The owner of the Eshcol, Timothy Bowman-Davies, from Milford Haven, is starting a 15 month sentence after two crew died on board the fishing vessel as a result of carbon monoxide poisoning
The skipper of the Eshcol, Mark Arries, and crew member Edward Ide died of carbon monoxide poisoning while they slept on board the fishing boat in January 2014.
Yesterday (2 August), the boat’s owner, Timothy Bowman-Davies, 45, from Milford Haven was jailed for 15 months in jail at Leeds Crown Court.
He had pleaded guilty to two charges brought by the Maritime & Coastguard Agency (MCA) for the unsafe operation of a fishing vessel and failing to ensure that the gas cooker was properly maintained.
He claimed that he was unaware of the risk of carbon monoxide on boats and did not realise he needed to have the cooker serviced.
The court heard that Arries and Ide, along with a third crew member, were on board the Eshcol, when it arrived in Whitby in the early morning of 14 January 2014 to discharge her catch of scallops.
Bowman-Davies collected the catch that evening and dropped off stores for the Eshcol and two other boats owned by him before heading home.
The third crew member of the Eshcol headed off to his girlfriend’s house for the night with the permission of the skipper
Arries and Ide spent the rest of the night on-board the Eshcol. It is believed they had lit the gas cooker to keep warm.
The following morning no movement was seen on the Eshcol.
Crewmen on the other vessels nearby became concerned, and two of them broke into the wheelhouse/cabin of the Eshcol and discovered the bodies of Arries and Ide.
The Liquid Petroleum Gas (LPG) fired cooker was seen to be lit when they entered.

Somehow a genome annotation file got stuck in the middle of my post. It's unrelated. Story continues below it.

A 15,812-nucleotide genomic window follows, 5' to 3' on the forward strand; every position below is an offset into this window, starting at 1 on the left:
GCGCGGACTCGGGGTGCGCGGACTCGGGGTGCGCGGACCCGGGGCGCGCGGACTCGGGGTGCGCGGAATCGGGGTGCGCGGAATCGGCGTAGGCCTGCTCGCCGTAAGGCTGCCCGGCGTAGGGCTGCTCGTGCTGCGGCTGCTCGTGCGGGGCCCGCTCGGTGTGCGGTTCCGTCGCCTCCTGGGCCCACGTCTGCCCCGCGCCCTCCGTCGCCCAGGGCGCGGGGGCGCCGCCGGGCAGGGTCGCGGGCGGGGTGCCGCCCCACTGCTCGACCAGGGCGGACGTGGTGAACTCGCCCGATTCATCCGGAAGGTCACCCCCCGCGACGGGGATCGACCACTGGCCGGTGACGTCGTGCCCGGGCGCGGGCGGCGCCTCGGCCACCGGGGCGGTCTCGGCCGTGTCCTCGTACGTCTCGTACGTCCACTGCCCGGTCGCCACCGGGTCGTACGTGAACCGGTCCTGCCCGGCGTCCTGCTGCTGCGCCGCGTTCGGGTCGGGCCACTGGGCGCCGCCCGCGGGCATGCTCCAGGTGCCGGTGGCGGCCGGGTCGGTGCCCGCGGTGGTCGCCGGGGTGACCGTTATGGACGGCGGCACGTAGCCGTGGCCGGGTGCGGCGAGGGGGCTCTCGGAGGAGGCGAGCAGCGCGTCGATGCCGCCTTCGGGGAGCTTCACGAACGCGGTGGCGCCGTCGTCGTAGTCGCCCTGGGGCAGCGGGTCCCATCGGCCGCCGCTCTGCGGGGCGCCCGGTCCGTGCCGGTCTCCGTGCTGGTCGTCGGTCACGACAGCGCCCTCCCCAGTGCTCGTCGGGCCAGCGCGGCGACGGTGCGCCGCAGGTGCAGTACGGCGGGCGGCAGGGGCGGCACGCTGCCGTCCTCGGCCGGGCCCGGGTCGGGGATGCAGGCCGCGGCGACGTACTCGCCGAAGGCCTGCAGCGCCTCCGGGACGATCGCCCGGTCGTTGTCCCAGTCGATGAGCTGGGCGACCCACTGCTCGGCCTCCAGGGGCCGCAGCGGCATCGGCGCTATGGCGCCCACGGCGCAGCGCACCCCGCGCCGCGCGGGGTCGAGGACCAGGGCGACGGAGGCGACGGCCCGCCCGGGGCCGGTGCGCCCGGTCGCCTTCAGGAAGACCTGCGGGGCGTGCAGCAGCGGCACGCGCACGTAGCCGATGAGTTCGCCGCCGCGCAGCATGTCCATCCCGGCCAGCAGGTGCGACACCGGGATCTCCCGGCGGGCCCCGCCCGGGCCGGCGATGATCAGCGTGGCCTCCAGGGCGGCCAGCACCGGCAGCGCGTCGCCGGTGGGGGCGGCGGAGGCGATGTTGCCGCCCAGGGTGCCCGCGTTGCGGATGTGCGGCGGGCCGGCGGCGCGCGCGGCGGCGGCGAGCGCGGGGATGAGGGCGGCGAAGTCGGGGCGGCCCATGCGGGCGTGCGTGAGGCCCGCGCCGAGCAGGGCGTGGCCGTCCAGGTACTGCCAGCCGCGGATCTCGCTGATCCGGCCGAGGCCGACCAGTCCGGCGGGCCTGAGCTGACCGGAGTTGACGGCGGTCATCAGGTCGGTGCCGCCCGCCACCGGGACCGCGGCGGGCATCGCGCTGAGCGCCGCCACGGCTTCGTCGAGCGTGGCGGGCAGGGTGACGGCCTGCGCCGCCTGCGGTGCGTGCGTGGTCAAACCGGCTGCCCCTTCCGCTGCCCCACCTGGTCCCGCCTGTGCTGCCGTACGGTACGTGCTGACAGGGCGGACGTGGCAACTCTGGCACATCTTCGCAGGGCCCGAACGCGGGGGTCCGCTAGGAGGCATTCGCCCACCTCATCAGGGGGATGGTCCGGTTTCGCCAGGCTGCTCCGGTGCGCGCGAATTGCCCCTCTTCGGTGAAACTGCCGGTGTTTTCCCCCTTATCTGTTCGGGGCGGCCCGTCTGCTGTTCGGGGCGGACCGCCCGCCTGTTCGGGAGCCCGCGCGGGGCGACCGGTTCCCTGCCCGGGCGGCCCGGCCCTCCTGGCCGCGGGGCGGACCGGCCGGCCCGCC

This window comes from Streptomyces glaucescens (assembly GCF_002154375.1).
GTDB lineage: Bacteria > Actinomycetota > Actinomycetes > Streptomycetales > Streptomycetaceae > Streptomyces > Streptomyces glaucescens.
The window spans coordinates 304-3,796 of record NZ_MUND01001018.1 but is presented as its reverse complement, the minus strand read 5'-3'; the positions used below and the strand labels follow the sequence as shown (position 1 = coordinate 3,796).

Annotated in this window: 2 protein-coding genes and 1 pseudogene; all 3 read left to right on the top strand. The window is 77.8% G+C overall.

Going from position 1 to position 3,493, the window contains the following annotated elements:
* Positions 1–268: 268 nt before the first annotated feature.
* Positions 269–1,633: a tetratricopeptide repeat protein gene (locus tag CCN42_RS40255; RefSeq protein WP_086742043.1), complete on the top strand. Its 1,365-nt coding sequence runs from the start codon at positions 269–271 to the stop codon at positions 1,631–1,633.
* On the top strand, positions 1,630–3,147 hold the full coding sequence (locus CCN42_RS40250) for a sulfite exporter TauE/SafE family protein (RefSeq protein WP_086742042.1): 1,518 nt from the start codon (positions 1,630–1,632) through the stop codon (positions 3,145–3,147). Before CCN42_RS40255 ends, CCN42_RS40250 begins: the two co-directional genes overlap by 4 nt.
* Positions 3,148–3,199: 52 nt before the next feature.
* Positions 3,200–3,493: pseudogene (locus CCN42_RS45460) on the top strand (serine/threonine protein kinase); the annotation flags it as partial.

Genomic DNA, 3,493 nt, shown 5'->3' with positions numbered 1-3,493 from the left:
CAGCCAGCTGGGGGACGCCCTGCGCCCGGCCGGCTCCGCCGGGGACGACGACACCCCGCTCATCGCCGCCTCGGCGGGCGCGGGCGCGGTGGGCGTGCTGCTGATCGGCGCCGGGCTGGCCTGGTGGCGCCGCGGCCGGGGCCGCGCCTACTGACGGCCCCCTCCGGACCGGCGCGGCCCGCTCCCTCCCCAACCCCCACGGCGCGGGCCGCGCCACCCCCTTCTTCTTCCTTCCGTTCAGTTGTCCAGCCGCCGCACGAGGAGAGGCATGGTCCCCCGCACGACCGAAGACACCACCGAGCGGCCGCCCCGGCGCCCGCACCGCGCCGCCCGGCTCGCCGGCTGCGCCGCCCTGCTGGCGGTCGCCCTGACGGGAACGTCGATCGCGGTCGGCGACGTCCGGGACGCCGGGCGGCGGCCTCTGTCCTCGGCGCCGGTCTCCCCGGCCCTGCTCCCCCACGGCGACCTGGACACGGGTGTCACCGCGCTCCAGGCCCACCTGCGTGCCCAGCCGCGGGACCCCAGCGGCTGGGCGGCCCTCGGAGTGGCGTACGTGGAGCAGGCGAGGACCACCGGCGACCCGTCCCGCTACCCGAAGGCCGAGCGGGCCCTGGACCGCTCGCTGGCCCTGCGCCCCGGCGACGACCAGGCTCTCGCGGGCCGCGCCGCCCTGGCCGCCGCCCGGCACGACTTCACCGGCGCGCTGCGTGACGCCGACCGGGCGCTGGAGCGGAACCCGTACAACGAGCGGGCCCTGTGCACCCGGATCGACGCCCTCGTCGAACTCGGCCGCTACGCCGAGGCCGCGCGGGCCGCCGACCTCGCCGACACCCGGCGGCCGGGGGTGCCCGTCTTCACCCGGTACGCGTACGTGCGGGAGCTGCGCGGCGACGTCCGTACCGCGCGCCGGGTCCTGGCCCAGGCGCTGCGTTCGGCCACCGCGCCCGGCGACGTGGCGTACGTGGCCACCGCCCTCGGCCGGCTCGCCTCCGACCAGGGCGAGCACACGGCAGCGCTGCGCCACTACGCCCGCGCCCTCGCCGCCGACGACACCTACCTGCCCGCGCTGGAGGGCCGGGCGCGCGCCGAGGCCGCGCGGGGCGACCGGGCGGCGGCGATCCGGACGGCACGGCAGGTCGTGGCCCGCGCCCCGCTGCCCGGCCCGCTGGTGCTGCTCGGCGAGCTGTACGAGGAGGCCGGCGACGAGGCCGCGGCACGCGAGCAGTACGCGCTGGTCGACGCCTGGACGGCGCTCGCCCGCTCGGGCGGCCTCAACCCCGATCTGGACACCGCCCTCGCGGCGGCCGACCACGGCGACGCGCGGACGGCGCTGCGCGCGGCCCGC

The emergency services were called.
Tragically, Arries and Ide were pronounced dead at the scene.
A post-mortem exmination showed they died as the result of carbon monoxide poisoning.
The Eshcol was not fitted with a carbon monoxide detector and the LPG Cooker was subsequently shown to be defective. It had not been serviced or examined by a GAS SAFE engineer.
The Eshcol was subsequently inspected by the MCA and detained with 34 deficiencies.
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In defence, Bowman-Davies argued that he didn’t realise the gas cooker needed servicing and stated his was unaware of the dangers of carbon monoxide poisoning on board boats.
In passing sentence, HHJ Tom Bayliss QC said: “Those who employ others and whose actions create a risk of harm must take the consequences when harm results, such as here. The least possible sentence I can impose, based on the mitigating factors, is 15 months in prison.”
He said that it was because the offences were so serious and that two men had died, he could impose a custodial sentence.
Speaking following sentencing, the MCA’s fishing vessel policy manager, David Fenner said it was strongly recommended that carbon monoxide (CO) alarms are installed in every enclosed space that contains a fired cooking or heating appliance and where an engine exhaust penetrates through the wheelhouse or crew space.
Fired appliances apply to, but may not be limited to, appliances fired by LPG, diesel or paraffin.
“This recommendation is being taken forward as part of a wider package of safety measures for fishing vessels,” he said.
“It has been subject to extensive public consultation and will be implemented as soon as parliamentary time allows and it is our expectation that this will be early in the Autumn,” continued Fenner, adding: “I would also like to thank North Yorkshire Police for their help and assistance in bring this prosecution forward.”
The head of the MCA’s Enforcement Unit, Captain Jeremy Smart, said: “The risks from carbon monoxide are well known and that is why specific safety measures have to be taken.”
“Sadly, two people lost their lives in this case. We hope that this successful prosecution sends a strong message to the fishing community that unsafe practices will be taken seriously and action will be taken so more lives aren’t lost in the future.” he stressed.